Hamilton quickly focused on the last part of his opponent’s argument as support for his attempt to introduce evidence of the truthfulness of his client’s publications. Hamilton offered the following brilliantly ironic response:
Well, suppose it were so, and let us agree for once that truth is a greater sin than falsehood: Yet as the offenses are not equal, and as the punishment is arbitrary, that is, according as the judges in their discretion shall direct to be inflicted; is it not absolutely necessary that they should know whether the libel is true or false, that they may by that means be able to proportion the punishment? For would it not be a sad case if the judges, for want of a due information, should chance to give as severe a judgment against a man for writing or publishing a lie as for writing or publishing a truth? And yet this (with submission), as monstrous and ridiculous as it may seem to be, is the natural consequence of Mr. Attorney’s doctrine that truth makes a worse libel than falsehood, and must follow from his not proving our papers to be false, or not suffering us to prove them to be true.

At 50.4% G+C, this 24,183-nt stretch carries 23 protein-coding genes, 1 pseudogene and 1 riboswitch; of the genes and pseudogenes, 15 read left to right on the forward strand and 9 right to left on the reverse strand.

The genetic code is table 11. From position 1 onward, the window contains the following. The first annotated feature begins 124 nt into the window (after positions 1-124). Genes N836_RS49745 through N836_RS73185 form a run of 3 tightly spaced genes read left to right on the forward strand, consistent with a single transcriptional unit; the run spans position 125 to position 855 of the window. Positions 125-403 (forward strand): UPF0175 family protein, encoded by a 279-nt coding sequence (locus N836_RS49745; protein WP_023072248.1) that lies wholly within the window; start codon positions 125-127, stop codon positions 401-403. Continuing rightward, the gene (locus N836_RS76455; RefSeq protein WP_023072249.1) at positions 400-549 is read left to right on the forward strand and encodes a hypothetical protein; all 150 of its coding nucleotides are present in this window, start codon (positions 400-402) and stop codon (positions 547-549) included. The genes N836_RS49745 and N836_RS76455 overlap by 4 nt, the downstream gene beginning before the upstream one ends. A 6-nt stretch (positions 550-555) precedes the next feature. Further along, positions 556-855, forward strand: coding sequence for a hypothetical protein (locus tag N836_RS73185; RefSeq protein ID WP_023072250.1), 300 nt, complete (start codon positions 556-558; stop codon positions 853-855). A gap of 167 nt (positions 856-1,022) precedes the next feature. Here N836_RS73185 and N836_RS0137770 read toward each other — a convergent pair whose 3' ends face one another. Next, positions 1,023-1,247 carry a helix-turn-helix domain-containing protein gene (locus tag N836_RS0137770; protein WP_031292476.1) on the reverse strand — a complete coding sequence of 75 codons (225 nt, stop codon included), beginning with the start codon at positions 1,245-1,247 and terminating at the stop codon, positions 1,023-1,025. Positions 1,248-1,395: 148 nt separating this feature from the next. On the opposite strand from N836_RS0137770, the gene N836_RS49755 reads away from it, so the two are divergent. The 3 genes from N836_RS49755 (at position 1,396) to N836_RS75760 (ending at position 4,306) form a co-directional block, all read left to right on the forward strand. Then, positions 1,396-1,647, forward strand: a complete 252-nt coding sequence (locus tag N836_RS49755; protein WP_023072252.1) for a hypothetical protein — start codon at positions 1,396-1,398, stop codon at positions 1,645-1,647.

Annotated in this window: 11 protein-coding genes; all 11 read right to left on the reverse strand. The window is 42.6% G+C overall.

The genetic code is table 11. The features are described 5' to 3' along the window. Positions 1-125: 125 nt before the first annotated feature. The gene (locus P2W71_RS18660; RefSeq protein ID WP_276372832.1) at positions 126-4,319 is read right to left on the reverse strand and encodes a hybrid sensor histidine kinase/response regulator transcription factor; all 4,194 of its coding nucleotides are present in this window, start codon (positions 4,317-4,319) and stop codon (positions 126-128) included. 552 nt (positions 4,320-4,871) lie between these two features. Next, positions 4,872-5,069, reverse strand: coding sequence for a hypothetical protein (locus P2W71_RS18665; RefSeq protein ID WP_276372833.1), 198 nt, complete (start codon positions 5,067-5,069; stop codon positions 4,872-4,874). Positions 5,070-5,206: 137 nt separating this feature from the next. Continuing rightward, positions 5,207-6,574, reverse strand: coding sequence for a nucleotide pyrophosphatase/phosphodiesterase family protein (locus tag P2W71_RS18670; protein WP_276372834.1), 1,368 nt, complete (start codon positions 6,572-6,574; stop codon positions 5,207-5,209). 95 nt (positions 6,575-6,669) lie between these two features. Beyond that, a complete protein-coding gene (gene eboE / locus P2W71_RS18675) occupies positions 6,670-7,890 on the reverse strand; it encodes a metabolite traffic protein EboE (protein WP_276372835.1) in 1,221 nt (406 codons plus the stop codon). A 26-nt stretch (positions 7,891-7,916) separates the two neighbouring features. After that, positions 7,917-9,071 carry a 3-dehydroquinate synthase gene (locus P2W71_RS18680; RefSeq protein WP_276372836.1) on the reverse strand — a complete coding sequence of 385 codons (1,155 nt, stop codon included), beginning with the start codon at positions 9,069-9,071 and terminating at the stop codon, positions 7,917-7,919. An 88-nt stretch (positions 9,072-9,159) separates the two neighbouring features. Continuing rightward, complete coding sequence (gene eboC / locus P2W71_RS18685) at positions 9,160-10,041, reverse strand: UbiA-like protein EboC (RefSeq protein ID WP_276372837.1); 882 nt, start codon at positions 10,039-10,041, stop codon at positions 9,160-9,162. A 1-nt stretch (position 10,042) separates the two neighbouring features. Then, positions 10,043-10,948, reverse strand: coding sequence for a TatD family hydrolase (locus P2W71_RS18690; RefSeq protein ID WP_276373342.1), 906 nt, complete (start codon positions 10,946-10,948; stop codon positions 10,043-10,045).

I'm trying to apprehend why this rseponse is 'ironic' and confirm my reading comprehension.
I'd summarise this to have reversed the importance of truth and falsity, so is this swap the irony? Here, Alexander Hamilton first hypothesises (for the sake of this argument) that truth is worse than falsehood, then argues that it would be a 'sad case' if judges by chance punish a liar more severely than a truthteller? Finally, Hamilton submits that this is a monstrous counterargument, because he's trying to confute "Mr. Attorney's doctrine." Did I read this 100% rightly?
Source: P38, America on Trial by Alan Dershowitz